With Exemption Rates Rising, Michigan Physicians, Nurses Urge Parents to Get Kids Immunized > Michigan State Medical Society


With Exemption Rates Rising, Michigan Physicians, Nurses Urge Parents to Get Kids Immunized

National Infant Immunization Week Arrives Amid Recent Outbreaks, Dwindling Vaccination Rates

LANSING - Michigan physicians, nurses, educators and health care providers today observed the start of National Infant Immunization Week by urging parents to get their children immunized to protect them from infectious diseases like measles, mumps, rubella and more.

The health care providers' call-to-action comes with outbreaks on the rise as startling new data show Michigan parents are among the most likely in the nation to elect not to vaccinate their kids against preventable, potentially deadly diseases.

According to recent data from the Centers for Disease Control and Prevention (CDC), Michigan has the 4th highest non-medical exemption rate in the nation, with 5.3 percent of parents simply choosing not to immunize their children. Only Michigan, Oregon, Vermont and Idaho have non-medical exemption rates over 5 percent.

"Childhood immunizations protect our kids from dangerous infectious diseases such as measles, mumps and whooping cough, but more and more Michigan kids are at risk as non-medical exemption rates rise and immunization rates fall," said Peter Graham, M.D., a Lansing area family physician and Past President of the Michigan Academy of Family Physicians.

In addition to Michigan's high rate of non-medical exemptions, according to the Michigan Department of Community Health, only 72 percent of Michigan children and 63 percent of adolescents are fully immunized--the rest missing at least one critical vaccination--leading to recent outbreaks of preventable diseases, like whooping cough, which have been increasing in Michigan in recent years. There were nearly 1,000 cases of whooping cough in Michigan last year alone--up nearly 18 percent over 2012--with many requiring hospitalization.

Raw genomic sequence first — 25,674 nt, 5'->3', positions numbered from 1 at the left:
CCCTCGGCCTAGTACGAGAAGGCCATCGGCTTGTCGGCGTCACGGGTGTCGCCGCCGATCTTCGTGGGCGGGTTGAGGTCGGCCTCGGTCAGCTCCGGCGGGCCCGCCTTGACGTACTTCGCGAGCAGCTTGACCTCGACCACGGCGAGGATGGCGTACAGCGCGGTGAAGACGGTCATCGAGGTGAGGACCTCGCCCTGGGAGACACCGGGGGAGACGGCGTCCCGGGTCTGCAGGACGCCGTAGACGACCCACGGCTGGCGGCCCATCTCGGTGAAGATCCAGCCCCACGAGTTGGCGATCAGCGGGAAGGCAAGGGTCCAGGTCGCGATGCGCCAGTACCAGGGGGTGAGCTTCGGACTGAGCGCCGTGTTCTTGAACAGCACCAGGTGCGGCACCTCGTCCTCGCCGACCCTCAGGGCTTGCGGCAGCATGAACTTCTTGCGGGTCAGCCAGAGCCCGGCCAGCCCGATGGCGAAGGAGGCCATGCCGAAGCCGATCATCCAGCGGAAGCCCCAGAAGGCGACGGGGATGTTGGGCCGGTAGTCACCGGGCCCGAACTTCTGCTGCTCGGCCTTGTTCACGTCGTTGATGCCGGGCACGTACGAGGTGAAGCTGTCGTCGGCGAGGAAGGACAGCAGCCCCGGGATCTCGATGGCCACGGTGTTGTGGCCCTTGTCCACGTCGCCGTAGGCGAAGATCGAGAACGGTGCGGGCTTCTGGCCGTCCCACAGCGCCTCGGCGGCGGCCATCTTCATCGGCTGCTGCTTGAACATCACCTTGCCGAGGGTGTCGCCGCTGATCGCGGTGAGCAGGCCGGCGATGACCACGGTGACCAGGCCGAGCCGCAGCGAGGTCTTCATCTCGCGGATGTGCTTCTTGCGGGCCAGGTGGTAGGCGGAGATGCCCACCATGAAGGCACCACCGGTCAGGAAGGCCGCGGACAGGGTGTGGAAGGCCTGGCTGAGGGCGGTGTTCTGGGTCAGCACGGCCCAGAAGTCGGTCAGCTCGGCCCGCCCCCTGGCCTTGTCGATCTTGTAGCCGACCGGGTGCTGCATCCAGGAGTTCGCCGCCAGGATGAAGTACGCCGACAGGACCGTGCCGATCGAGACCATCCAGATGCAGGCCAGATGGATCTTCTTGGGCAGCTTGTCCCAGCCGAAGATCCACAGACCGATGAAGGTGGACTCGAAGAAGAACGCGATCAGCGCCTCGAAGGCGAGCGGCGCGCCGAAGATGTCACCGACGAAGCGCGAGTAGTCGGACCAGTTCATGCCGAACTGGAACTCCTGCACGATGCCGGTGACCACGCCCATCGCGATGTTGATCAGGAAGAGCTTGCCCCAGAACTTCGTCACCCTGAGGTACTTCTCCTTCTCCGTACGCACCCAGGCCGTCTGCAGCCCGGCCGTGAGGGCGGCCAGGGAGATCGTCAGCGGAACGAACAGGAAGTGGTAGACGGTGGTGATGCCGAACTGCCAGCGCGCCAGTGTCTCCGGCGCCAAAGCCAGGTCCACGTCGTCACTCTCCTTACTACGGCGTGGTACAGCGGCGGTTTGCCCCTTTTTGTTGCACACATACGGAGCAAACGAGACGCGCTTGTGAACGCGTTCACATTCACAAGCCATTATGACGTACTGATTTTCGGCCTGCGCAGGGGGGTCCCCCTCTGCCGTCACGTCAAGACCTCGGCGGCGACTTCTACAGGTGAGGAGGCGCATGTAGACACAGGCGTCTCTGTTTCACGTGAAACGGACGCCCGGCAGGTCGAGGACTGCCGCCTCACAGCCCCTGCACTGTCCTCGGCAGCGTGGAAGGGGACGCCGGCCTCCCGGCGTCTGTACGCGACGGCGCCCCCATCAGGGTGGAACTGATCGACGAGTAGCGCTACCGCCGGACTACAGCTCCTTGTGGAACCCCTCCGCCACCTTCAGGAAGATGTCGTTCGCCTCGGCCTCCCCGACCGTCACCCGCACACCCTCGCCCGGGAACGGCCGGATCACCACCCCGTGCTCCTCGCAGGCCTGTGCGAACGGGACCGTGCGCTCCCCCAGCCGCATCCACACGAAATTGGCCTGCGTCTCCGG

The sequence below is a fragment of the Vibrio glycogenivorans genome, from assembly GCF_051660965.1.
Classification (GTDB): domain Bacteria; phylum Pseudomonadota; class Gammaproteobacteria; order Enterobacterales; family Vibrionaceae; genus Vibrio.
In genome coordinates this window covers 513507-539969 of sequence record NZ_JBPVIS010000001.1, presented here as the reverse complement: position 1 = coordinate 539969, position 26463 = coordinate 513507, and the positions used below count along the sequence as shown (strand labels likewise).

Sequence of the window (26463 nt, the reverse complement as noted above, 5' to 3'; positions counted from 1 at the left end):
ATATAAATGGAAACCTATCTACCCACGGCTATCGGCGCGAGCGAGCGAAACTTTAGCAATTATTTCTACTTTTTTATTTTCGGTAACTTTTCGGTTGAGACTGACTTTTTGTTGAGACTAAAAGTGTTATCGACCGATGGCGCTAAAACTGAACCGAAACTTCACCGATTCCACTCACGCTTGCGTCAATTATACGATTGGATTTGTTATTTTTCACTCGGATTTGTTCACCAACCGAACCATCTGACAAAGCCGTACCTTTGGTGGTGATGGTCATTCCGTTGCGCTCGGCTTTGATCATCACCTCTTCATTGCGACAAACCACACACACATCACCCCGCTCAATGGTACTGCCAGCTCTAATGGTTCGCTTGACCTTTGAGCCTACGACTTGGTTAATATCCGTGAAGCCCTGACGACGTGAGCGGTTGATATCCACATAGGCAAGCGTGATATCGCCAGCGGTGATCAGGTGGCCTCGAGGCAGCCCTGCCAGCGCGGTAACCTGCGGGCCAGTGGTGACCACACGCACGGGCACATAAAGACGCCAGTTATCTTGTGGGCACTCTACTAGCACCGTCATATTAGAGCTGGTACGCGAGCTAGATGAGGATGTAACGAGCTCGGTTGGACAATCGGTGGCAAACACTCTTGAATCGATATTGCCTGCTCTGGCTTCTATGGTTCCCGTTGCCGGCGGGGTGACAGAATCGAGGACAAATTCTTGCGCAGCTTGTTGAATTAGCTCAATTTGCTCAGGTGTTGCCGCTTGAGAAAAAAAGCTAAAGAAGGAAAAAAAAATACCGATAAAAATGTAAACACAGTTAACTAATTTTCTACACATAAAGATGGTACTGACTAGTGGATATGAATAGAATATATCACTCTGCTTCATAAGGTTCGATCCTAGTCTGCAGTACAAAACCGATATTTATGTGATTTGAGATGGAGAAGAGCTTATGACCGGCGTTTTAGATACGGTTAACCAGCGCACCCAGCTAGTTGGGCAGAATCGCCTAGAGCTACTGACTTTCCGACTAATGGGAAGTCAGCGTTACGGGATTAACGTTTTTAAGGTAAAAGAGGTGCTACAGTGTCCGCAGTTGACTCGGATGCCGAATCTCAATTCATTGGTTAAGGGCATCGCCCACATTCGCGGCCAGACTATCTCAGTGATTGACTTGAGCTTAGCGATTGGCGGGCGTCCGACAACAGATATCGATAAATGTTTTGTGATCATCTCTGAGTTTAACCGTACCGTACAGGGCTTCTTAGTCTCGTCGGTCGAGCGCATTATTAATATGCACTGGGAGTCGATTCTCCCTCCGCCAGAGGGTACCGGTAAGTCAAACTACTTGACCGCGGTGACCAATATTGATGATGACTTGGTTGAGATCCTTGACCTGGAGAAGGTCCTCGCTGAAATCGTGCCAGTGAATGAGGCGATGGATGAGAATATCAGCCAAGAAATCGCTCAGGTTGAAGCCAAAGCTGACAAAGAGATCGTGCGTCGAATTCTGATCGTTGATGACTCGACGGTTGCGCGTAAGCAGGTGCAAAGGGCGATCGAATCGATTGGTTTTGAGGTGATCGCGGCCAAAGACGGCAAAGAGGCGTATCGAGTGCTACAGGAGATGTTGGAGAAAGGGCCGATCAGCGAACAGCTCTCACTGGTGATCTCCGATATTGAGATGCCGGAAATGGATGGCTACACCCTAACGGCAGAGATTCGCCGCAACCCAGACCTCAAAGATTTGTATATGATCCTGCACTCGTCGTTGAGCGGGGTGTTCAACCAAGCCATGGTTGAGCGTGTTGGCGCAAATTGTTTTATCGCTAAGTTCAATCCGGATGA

Because of their developing immune systems and exposure in settings like school and daycare, children and infants are especially vulnerable to vaccine-preventable diseases. Infants who are too young to be fully vaccinated are not protected from many preventable diseases making it critical to protect the entire family, especially school-aged children, through immunizations.

"Getting older kids immunized is especially important for infants in Michigan," said Andrea Amalfitano, D.O., PhD. "Diseases like whooping cough can be severe in infants less than six months of age, who are at highest risk of severe illness, complications, and even death."

"Each year," Ramirez continued, "thousands of children in Michigan become ill from diseases that could have been prevented and with more parents opting not to get their children vaccinated, the number of dangerous infections is likely to increase."

CDC reports conclude that immunizations are safe and effective. They are thoroughly tested before being approved, and public health officials continually monitor their safety and effectiveness. Immunization is still one of the best ways to protect your child from preventable diseases. If you have questions about immunizations, talk with your physician.

Michigan's health care providers including the Michigan Academy of Family Physicians, Michigan State Medical Society, Michigan Osteopathic Association, Michigan Chapter of the American Academy of Pediatrics, the Michigan Association of School Nurses, the Michigan Council for Maternal and Child Health, the School Community Health Alliance of Michigan and the Michigan Association of Health Plans are united in their effort to better educate parents about the importance of childhood immunizations.

Click here to download the National Infant Immunization Week flyer.


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